Nkandla report stirs up a hornet’s nest
Cape Town – DA parliamentary leader Lindiwe Mazibuko yesterday moved on her vow to fight to have the public works report on President Jacob Zuma’s Nkandla residence made public.
“I will today submit an application, in terms of the Promotion of Access to Information Act (PAIA), to gain access to the now secret ‘Nkandlagate’ report,” she said in a statement.
A formal request had also been made to Manana Mabuza, the chairperson of Parliament’s public works portfolio committee, to have the report tabled and discussed in the committee.
Mazibuko called on President Jacob Zuma to “do the right thing and intervene to ensure that his government tables the report in Parliament for proper scrutiny and debate”.
She said if he failed to do so, she would table the report herself, having gained access to the document through her PAIA application.
“I will table the report myself, as I am empowered to do as a member of the National Assembly.”
Announcing some details of his department’s report on Sunday, Public Works Minister Thulas Nxesi said it would remain secret and would not be released lest security details of the Nkandla homestead became public.
However, he confirmed to journalists at the time that more than R200m had been spent on the homestead complex - R71m directly on security and R135m on operational costs incurred by state departments involved in upgrading the property.
Mazibuko said on Monday Zuma must come clean on whether he saw a letter outlining security upgrades for his private Nkandla home.
“If he did see the letter, then he must further clarify why he did not take any steps to address the unnecessarily excessive expenses set out in the letter... and whether he accordingly made any enquiries as to their cost,” Mazibuko said in a statement.
“If he did not see the letter, then he must explain how it is reasonable for the head of the executive to ignore correspondence directed at him by one of his departments, and why he took no active steps to familiarise himself with the details of an upgrade to his own private residence.”
Signed on November 5 2010 by former public works minister Gwen Mahlangu-Nkabinde - four days after she had been appointed by Zuma - a letter updates Zuma on progress with the multimillion-rand project.
Nxesi said on Monday Zuma had not been involved in the project.
He told 702 radio on Monday night that there is no reason why the Task Team should have interviewed Zuma and, so, they did not. He also confirmed that no other Public Works officials had briefed the President about spending related to Nkandla. The details of procurement, Nxesi insisted, did not concern Zuma.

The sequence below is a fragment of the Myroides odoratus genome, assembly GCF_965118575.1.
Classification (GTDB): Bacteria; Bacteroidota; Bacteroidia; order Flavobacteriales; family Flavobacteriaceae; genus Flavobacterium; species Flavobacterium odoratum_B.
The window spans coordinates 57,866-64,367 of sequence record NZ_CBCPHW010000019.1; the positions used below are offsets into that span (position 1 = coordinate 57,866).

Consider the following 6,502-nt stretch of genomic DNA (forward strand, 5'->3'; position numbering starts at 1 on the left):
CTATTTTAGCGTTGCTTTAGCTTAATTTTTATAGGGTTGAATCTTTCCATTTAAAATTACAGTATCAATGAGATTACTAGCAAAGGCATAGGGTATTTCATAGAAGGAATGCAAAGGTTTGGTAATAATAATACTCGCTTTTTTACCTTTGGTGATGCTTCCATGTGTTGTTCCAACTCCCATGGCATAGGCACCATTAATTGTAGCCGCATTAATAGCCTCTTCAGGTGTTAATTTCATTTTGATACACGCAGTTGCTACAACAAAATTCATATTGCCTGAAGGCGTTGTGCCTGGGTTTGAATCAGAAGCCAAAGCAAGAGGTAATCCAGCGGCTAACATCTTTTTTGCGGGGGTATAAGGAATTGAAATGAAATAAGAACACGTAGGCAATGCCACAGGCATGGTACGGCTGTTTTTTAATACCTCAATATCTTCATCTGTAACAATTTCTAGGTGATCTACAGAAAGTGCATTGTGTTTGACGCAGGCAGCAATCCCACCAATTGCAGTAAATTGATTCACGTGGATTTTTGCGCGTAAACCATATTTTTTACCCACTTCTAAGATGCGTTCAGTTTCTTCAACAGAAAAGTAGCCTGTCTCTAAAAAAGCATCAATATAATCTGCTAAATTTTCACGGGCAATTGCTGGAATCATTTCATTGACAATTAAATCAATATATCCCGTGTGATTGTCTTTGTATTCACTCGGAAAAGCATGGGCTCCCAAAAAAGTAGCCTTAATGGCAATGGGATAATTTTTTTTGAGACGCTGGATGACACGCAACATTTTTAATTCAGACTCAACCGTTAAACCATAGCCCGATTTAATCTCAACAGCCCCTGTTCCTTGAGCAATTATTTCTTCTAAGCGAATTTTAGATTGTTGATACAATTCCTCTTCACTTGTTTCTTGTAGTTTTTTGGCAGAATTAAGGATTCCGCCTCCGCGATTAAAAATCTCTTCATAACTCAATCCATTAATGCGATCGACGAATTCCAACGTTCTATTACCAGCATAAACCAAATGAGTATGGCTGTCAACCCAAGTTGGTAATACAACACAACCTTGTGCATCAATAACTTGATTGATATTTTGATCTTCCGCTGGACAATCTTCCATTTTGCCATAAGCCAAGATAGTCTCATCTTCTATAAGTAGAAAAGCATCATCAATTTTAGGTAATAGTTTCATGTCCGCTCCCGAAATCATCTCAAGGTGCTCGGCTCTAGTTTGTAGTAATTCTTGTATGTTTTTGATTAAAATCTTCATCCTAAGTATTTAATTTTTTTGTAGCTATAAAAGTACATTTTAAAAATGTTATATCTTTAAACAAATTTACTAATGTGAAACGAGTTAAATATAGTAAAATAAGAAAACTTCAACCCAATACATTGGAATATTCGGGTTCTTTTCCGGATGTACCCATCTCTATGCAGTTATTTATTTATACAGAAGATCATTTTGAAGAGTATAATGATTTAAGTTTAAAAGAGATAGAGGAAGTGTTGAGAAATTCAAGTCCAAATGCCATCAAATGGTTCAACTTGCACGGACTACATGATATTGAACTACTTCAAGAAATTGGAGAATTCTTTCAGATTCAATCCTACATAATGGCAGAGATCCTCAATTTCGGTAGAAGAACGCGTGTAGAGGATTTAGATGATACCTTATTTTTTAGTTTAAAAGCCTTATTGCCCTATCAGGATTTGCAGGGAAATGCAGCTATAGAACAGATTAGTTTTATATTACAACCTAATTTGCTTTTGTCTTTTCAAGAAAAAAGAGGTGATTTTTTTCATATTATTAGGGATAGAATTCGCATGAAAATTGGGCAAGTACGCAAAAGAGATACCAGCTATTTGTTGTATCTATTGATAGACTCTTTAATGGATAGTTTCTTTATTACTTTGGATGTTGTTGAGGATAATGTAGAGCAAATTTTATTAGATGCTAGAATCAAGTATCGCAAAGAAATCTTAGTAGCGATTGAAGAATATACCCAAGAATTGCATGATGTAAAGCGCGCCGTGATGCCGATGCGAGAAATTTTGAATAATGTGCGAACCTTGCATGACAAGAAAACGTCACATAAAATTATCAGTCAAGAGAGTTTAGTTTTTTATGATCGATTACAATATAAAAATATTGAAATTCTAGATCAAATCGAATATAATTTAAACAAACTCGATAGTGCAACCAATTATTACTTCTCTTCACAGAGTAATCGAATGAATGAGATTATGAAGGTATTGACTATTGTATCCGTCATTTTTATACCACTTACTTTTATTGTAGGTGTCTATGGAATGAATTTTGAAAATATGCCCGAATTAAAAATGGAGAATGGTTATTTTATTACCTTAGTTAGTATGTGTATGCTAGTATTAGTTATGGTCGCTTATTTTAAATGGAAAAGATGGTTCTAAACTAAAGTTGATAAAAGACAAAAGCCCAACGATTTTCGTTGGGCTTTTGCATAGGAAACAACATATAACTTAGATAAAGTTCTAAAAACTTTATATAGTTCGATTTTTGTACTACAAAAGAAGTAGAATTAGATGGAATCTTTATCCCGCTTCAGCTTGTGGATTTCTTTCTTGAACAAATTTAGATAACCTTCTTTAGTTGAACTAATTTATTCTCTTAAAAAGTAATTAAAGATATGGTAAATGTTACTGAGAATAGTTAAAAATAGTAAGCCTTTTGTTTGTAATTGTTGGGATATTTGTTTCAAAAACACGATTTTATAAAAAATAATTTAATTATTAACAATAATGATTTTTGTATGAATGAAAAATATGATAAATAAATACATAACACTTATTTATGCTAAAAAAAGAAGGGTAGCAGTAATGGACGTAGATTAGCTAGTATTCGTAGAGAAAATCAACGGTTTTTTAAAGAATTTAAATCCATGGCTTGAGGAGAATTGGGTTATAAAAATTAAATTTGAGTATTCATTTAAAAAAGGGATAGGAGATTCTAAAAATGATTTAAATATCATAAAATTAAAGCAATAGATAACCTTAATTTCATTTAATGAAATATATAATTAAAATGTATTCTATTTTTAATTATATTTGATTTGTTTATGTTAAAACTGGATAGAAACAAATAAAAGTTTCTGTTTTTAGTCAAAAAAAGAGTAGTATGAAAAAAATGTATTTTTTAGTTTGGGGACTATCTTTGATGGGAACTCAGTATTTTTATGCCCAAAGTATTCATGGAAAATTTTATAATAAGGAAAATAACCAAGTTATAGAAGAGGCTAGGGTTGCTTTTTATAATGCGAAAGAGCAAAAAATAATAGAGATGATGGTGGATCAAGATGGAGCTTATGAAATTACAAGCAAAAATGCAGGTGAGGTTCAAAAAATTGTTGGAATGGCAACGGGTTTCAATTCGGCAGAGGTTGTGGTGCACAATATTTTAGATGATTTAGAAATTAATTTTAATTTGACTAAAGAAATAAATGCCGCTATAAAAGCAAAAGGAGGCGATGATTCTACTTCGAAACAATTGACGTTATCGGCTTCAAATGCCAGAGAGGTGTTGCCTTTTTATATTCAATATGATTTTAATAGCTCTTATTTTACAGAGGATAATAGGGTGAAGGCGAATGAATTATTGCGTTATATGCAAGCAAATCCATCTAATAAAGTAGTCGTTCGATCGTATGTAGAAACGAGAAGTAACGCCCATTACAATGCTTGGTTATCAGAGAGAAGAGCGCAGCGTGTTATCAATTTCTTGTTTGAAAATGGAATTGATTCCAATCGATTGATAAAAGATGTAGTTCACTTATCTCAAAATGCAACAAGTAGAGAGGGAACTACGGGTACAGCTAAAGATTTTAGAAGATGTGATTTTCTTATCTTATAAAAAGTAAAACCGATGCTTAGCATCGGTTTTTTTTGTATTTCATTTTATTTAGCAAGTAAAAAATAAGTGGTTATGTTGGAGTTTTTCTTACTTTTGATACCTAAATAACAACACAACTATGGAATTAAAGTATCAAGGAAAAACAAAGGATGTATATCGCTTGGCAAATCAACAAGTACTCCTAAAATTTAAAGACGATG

In her letter to Zuma, Mahlangu-Nkabinde said it was “prudent” to update him on progress on the matter.
She then lists several areas paid for by public works, including a cattle culvert, guardhouse and tuck shop and the relocation of families whose houses had to be demolished for the project.
City Press first reported on Mahlangu-Nkabindes letter on November 24 last year’.
Nxesi said irregularities occurred in the procurement of services and that disciplinary action would be instituted against public works officials.
Nxesi further referred his report to the special investigating unit, the police and the auditor general.
Also included in the total was R26m to make changes to the project (variation orders).
State Security Minister Siyabonga Cwele said neither Zuma nor his family had any input on the security upgrade.
“They were not involved with the design and installation of security measures.”
Nxesi said Zuma was informed of the security upgrades, but did not know any of the details.
‘Slap in the face of accountability’
Mazibuko said the letter contradicted Nxesi’s “concerted campaign” to prove that the report on Nkandla vindicated Zuma.
“Instead of answering key questions about President Zuma’s involvement, it targets low-ranking officials in the department. It is a slap in the face of accountability and transparency,” she said on Sunday.
The Freedom Front Plus and the Christian Democratic Party questioned the amount spent on Nkandla.
FF Plus spokesperson on public works Pieter Groenewald said: “It is possible to have effective security measures put in place for far less than the amount mentioned.”
Groenewald said the full report should be made public. Nxesi said it would not because the residence was a national key point.